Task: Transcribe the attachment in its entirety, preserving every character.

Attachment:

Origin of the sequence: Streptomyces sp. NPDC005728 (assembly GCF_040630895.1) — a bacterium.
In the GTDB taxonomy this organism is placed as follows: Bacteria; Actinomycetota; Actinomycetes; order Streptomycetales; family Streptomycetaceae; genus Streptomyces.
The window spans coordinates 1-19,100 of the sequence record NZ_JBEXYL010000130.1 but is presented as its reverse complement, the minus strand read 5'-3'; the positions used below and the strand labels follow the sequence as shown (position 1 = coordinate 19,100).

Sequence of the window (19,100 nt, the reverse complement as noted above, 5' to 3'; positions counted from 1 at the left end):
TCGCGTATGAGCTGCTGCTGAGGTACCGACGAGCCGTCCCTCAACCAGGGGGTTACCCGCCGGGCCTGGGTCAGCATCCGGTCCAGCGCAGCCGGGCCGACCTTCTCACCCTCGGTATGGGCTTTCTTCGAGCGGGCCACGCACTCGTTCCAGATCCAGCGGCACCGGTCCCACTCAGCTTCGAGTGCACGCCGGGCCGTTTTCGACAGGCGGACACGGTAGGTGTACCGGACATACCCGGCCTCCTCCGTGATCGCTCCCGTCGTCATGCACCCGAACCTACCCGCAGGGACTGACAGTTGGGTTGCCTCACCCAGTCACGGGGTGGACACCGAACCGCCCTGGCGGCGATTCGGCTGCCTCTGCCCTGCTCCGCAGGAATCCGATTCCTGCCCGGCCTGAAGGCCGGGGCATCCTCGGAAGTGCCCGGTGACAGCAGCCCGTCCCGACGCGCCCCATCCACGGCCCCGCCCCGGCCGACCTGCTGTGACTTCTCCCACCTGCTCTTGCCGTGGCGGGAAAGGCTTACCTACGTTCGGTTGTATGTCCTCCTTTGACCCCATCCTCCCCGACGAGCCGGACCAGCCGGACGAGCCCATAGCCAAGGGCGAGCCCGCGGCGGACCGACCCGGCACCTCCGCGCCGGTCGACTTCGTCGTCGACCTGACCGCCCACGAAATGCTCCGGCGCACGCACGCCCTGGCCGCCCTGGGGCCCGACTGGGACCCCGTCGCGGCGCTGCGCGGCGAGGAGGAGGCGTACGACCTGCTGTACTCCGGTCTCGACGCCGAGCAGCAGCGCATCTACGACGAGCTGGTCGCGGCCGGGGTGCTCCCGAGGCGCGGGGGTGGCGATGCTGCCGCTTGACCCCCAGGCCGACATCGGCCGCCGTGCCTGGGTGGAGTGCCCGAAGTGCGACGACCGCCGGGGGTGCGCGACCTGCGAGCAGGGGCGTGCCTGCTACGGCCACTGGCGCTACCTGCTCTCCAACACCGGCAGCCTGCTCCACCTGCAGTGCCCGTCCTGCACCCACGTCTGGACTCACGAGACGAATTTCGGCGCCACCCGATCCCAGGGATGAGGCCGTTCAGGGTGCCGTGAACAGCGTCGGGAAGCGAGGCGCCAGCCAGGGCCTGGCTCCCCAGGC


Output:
Origin of the sequence: Streptomyces sp. NPDC005728 (assembly GCF_040630895.1) — a bacterium.
In the GTDB taxonomy this organism is placed as follows: Bacteria; Actinomycetota; Actinomycetes; order Streptomycetales; family Streptomycetaceae; genus Streptomyces.
The window spans coordinates 1-19,100 of the sequence record NZ_JBEXYL010000130.1 but is presented as its reverse complement, the minus strand read 5'-3'; the positions used below and the strand labels follow the sequence as shown (position 1 = coordinate 19,100).

Sequence of the window (19,100 nt, the reverse complement as noted above, 5' to 3'; positions counted from 1 at the left end):
TCGCGTATGAGCTGCTGCTGAGGTACCGACGAGCCGTCCCTCAACCAGGGGGTTACCCGCCGGGCCTGGGTCAGCATCCGGTCCAGCGCAGCCGGGCCGACCTTCTCACCCTCGGTATGGGCTTTCTTCGAGCGGGCCACGCACTCGTTCCAGATCCAGCGGCACCGGTCCCACTCAGCTTCGAGTGCACGCCGGGCCGTTTTCGACAGGCGGACACGGTAGGTGTACCGGACATACCCGGCCTCCTCCGTGATCGCTCCCGTCGTCATGCACCCGAACCTACCCGCAGGGACTGACAGTTGGGTTGCCTCACCCAGTCACGGGGTGGACACCGAACCGCCCTGGCGGCGATTCGGCTGCCTCTGCCCTGCTCCGCAGGAATCCGATTCCTGCCCGGCCTGAAGGCCGGGGCATCCTCGGAAGTGCCCGGTGACAGCAGCCCGTCCCGACGCGCCCCATCCACGGCCCCGCCCCGGCCGACCTGCTGTGACTTCTCCCACCTGCTCTTGCCGTGGCGGGAAAGGCTTACCTACGTTCGGTTGTATGTCCTCCTTTGACCCCATCCTCCCCGACGAGCCGGACCAGCCGGACGAGCCCATAGCCAAGGGCGAGCCCGCGGCGGACCGACCCGGCACCTCCGCGCCGGTCGACTTCGTCGTCGACCTGACCGCCCACGAAATGCTCCGGCGCACGCACGCCCTGGCCGCCCTGGGGCCCGACTGGGACCCCGTCGCGGCGCTGCGCGGCGAGGAGGAGGCGTACGACCTGCTGTACTCCGGTCTCGACGCCGAGCAGCAGCGCATCTACGACGAGCTGGTCGCGGCCGGGGTGCTCCCGAGGCGCGGGGGTGGCGATGCTGCCGCTTGACCCCCAGGCCGACATCGGCCGCCGTGCCTGGGTGGAGTGCCCGAAGTGCGACGACCGCCGGGGGTGCGCGACCTGCGAGCAGGGGCGTGCCTGCTACGGCCACTGGCGCTACCTGCTCTCCAACACCGGCAGCCTGCTCCACCTGCAGTGCCCGTCCTGCACCCACGTCTGGACTCACGAGACGAATTTCGGCGCCACCCGATCCCAGGGATGAGGCCGTTCAGGGTGCCGTGAACAGCGTCGGGAAGCGAGGCGCCAGCCAGGGCCTGGCTCCCCAGGC